A group of us went to Washington in February. I wanted to meet with some of the members of the transition team for the new President. This was about a week after his inauguration. I met with about 10 members of the transition team and other members of the natural resource committee. We asked what the intent of the current presidency was on signing this agreement. We wanted to see where they stood on it. The message I received was quite clear. The new President was looking to expand the lumber manufacturing in the U.S. He wanted to develop his own industry and expand it even further. The new administration wanted to look at public land timber as opposed to private land timber, which would greatly expand timber and lumber manufacturing in the U.S.

What was clear to me was that we had a new regime in the U.S. that wanted to dramatically develop its resources, dramatically increase forestry production. What was also clear to me was that our window had passed. The window we had with what Obama and the current Prime Minister promised would have been the perfect opportunity, but alas, it did not happen.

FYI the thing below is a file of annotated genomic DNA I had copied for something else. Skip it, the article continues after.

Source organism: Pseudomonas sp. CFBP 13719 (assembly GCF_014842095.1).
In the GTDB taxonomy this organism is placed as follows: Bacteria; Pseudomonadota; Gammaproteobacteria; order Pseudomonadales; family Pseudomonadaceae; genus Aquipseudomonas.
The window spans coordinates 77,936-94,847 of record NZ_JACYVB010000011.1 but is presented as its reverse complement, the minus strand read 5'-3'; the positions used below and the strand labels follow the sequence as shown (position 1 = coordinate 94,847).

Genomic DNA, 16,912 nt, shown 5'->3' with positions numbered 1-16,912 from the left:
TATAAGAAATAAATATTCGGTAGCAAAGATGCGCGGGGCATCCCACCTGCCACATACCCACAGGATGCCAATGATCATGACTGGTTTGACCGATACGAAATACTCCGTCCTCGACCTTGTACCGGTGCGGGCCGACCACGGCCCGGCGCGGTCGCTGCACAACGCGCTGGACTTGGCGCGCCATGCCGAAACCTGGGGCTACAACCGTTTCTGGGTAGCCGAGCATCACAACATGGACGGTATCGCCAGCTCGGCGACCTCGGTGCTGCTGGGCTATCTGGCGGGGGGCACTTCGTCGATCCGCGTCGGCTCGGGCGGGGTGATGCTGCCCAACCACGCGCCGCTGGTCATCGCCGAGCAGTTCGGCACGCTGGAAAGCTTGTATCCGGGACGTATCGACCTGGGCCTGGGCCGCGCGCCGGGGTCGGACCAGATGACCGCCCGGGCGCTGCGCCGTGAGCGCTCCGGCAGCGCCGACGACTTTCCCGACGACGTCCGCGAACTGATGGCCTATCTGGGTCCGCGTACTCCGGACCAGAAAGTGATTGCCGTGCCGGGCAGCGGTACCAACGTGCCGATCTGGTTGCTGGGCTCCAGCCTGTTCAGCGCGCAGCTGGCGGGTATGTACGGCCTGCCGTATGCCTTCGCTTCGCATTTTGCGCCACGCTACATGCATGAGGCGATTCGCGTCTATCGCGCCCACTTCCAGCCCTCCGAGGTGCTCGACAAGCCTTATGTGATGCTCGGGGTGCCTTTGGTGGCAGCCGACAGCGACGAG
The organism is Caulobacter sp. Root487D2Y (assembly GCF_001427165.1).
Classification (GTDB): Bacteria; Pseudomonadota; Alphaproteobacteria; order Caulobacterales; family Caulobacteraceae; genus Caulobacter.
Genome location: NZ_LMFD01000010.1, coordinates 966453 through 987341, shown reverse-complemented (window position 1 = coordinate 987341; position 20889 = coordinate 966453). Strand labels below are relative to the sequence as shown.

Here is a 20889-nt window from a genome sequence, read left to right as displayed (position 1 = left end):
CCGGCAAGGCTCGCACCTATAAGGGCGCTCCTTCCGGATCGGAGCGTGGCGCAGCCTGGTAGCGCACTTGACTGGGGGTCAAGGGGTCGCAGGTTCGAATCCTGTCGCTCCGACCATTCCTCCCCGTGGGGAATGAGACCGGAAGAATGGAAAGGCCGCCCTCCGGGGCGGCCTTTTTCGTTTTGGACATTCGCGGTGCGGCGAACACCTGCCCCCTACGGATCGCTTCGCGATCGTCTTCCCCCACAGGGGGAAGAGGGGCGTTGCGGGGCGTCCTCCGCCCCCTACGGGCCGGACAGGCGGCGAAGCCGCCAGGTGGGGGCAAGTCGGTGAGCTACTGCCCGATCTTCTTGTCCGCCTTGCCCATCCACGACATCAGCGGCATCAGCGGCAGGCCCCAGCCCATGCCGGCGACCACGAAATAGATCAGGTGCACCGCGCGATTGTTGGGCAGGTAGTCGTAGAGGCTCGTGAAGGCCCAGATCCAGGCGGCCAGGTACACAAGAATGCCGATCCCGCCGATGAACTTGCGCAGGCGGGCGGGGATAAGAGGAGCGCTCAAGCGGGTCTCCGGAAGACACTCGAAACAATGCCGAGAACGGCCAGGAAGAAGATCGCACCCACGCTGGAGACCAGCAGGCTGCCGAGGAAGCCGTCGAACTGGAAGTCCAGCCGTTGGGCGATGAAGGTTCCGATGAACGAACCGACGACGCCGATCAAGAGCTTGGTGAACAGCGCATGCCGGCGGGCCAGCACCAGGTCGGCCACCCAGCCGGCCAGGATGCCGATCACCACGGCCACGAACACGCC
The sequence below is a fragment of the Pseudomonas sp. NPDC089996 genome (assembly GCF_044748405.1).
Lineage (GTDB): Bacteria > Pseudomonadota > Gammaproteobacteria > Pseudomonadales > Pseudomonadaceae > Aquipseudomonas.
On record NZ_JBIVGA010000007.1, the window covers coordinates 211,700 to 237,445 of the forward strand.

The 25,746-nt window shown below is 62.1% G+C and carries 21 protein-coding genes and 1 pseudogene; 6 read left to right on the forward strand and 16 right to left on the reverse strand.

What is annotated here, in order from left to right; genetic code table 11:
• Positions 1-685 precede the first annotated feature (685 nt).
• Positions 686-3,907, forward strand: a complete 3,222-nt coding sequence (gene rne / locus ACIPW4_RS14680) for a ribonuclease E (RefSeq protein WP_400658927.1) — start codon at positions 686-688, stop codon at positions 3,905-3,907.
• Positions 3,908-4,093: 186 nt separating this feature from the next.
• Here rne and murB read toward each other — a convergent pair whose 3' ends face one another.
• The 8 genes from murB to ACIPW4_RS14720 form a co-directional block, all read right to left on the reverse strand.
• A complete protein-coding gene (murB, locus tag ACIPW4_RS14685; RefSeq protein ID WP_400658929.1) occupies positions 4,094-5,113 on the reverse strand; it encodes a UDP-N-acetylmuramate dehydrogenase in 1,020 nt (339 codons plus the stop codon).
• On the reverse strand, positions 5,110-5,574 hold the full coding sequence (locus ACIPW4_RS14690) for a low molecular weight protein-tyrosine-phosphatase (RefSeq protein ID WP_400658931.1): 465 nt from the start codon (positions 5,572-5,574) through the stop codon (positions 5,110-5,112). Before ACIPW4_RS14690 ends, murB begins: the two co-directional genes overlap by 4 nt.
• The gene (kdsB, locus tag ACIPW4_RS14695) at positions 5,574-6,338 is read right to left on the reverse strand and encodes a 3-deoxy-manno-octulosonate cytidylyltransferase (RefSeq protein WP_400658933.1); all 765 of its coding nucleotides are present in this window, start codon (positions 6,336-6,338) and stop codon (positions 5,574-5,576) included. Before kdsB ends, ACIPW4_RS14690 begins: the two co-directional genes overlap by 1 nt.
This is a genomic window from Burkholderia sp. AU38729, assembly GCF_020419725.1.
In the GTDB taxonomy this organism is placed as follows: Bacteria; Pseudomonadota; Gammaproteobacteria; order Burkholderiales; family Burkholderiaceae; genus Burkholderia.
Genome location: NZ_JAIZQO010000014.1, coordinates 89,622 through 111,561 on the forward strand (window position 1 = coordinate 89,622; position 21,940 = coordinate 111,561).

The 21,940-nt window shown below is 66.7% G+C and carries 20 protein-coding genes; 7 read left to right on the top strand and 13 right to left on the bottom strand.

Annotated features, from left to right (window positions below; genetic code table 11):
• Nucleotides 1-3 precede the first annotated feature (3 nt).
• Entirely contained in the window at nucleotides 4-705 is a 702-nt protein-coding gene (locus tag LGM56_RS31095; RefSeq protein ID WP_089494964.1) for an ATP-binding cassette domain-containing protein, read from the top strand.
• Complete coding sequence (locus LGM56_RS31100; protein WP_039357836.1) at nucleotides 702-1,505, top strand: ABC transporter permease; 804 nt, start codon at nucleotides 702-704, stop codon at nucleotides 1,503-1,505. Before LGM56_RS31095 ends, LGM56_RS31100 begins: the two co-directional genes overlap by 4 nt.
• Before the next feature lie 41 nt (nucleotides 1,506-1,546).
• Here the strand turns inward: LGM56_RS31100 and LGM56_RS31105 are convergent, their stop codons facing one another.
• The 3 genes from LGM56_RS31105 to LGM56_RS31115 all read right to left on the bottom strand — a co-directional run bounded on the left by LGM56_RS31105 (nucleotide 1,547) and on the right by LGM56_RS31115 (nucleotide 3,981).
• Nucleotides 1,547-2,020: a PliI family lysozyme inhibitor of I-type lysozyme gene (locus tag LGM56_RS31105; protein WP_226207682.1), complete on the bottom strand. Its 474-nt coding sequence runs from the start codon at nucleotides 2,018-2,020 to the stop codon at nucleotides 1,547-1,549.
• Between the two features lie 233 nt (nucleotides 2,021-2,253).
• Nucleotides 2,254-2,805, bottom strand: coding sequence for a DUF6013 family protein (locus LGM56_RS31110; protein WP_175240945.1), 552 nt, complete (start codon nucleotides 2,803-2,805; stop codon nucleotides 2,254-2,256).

I want to respond in the latter part of my speech to some of the comments that we hear, such as, “Conservatives didn't get it done under their watch.” Actually, we did get it done. We got it done, originally, in 2006, and we got an extension in 2012, up until a few months ago. They say we did not get it done, yet we actually have an agreement and we have an extension to that agreement that carried us from 2006 for 10 years and beyond.

To say that we, as Conservatives, did not get it done is, to me, laughable. We are the only ones who have produced a softwood lumber agreement in my recent memory. I would challenge the Liberals across the way to say otherwise. The fact of the matter is that former MP David Emerson was key in the deal, key in negotiating the softwood lumber agreement. That was under a Conservative watch, not under a Liberal watch, just to clarify that. If the Liberals want to check the record, they are more than free to do that. There is only one signatory at the bottom of the softwood lumber agreement, in 2006, and it is, again, the man I just mentioned, whose name is David Emerson. Certainly, a lot of people's efforts make an agreement. There are a lot of people who are needed to make that happen; for example, a lot of clerks are involved in writing it. However, it was still under a Conservative government that it happened.

I guess the hope was that since we had already done the legwork for the current government and the past president, all that really needed to be done was for it to be resubmitted and re-ratified and we would have another softwood lumber agreement until however long that agreement would be held, maybe six years, maybe more.